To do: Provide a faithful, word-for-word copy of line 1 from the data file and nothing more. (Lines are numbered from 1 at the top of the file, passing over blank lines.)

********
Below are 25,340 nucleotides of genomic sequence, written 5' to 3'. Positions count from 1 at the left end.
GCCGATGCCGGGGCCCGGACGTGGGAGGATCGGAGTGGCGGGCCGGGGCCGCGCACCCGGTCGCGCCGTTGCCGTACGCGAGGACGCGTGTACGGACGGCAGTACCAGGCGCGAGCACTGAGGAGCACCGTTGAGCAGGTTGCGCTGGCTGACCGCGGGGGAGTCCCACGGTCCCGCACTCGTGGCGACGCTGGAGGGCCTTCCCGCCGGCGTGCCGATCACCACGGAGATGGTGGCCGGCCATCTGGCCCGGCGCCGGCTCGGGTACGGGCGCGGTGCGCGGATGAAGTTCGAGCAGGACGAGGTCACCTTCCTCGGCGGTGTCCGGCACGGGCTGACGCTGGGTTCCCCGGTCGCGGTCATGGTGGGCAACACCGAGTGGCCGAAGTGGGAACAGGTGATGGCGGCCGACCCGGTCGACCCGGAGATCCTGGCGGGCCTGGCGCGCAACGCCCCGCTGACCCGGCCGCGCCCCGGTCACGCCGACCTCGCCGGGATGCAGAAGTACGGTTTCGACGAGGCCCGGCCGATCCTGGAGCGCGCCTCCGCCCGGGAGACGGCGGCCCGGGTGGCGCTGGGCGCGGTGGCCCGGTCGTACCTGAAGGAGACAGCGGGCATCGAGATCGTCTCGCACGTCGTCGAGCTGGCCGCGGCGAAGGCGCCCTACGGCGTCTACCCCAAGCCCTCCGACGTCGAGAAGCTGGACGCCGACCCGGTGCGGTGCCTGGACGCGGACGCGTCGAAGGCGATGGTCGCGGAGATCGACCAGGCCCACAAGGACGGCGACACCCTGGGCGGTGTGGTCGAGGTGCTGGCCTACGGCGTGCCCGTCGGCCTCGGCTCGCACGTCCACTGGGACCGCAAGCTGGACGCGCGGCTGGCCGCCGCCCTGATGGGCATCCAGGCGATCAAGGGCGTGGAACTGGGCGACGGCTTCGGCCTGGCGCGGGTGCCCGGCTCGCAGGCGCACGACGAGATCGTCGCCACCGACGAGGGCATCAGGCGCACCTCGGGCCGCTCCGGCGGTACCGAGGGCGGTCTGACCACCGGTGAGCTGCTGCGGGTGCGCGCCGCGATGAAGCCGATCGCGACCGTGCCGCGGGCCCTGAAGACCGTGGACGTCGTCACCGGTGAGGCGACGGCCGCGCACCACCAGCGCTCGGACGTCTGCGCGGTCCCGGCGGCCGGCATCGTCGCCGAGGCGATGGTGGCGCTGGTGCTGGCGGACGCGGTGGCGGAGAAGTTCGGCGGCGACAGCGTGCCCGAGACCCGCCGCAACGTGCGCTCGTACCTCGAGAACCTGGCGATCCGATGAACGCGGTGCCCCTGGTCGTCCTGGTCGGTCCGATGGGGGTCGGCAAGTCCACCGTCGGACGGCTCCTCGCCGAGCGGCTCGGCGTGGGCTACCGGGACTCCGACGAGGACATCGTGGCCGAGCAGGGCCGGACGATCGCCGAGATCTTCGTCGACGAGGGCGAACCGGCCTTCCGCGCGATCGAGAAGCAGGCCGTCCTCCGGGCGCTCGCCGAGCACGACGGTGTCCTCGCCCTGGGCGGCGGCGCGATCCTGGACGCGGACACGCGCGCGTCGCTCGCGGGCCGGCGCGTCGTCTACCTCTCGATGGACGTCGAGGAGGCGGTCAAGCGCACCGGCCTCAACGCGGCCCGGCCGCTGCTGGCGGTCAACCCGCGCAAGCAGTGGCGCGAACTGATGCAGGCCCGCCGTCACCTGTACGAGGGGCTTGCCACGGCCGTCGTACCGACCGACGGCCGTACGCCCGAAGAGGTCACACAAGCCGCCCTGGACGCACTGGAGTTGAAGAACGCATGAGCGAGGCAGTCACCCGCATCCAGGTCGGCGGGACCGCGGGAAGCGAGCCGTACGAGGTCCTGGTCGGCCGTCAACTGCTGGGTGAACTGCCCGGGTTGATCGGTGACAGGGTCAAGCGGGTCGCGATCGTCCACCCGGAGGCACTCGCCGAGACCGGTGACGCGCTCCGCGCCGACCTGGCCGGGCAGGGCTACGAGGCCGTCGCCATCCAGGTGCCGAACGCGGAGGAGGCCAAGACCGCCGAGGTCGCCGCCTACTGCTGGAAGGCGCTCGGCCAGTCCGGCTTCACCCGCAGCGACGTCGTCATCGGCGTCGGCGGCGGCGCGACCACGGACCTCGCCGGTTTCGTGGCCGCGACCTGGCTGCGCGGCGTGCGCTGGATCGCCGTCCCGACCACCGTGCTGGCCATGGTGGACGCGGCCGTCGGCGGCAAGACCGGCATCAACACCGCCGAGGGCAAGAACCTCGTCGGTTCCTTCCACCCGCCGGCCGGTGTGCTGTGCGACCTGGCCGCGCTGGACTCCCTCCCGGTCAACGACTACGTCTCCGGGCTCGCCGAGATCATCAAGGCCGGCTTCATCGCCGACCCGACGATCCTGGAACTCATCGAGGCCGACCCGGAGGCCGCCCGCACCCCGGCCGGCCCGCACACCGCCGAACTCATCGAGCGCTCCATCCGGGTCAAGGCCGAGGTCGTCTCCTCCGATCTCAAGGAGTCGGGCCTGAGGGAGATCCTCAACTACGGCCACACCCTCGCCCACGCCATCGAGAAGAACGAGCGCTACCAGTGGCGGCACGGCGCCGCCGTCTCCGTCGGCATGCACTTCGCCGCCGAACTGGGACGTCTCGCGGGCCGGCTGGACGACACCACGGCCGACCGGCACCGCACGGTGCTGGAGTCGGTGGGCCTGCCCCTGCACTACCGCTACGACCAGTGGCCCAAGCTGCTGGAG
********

Below are 25,340 nucleotides of genomic sequence, written 5' to 3'. Positions count from 1 at the left end.